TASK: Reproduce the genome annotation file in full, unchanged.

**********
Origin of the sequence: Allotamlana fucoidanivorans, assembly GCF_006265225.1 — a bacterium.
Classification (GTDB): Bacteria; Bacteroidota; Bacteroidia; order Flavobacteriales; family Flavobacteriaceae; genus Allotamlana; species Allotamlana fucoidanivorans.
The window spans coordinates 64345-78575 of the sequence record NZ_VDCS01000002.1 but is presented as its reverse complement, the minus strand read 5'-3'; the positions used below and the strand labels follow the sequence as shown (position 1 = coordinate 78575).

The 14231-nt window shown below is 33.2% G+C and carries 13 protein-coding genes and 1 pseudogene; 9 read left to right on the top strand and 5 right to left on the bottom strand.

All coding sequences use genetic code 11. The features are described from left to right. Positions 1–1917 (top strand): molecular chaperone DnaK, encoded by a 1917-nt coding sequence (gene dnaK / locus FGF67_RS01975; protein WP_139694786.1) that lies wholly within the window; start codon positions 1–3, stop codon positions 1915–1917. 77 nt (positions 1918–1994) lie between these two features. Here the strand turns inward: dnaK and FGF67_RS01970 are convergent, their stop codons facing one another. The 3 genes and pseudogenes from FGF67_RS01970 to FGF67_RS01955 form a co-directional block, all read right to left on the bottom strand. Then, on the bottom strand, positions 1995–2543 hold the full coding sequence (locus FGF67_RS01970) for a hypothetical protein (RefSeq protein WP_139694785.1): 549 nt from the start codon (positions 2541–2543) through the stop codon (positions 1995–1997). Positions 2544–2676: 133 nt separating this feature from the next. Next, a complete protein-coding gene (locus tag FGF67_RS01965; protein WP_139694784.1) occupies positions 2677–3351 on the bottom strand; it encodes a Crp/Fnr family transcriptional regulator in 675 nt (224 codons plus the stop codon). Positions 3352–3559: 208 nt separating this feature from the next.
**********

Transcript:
Origin of the sequence: Allotamlana fucoidanivorans, assembly GCF_006265225.1 — a bacterium.
Classification (GTDB): Bacteria; Bacteroidota; Bacteroidia; order Flavobacteriales; family Flavobacteriaceae; genus Allotamlana; species Allotamlana fucoidanivorans.
The window spans coordinates 64345-78575 of the sequence record NZ_VDCS01000002.1 but is presented as its reverse complement, the minus strand read 5'-3'; the positions used below and the strand labels follow the sequence as shown (position 1 = coordinate 78575).

The 14231-nt window shown below is 33.2% G+C and carries 13 protein-coding genes and 1 pseudogene; 9 read left to right on the top strand and 5 right to left on the bottom strand.

All coding sequences use genetic code 11. The features are described from left to right. Positions 1–1917 (top strand): molecular chaperone DnaK, encoded by a 1917-nt coding sequence (gene dnaK / locus FGF67_RS01975; protein WP_139694786.1) that lies wholly within the window; start codon positions 1–3, stop codon positions 1915–1917. 77 nt (positions 1918–1994) lie between these two features. Here the strand turns inward: dnaK and FGF67_RS01970 are convergent, their stop codons facing one another. The 3 genes and pseudogenes from FGF67_RS01970 to FGF67_RS01955 form a co-directional block, all read right to left on the bottom strand. Then, on the bottom strand, positions 1995–2543 hold the full coding sequence (locus FGF67_RS01970) for a hypothetical protein (RefSeq protein WP_139694785.1): 549 nt from the start codon (positions 2541–2543) through the stop codon (positions 1995–1997). Positions 2544–2676: 133 nt separating this feature from the next. Next, a complete protein-coding gene (locus tag FGF67_RS01965; protein WP_139694784.1) occupies positions 2677–3351 on the bottom strand; it encodes a Crp/Fnr family transcriptional regulator in 675 nt (224 codons plus the stop codon). Positions 3352–3559: 208 nt separating this feature from the next.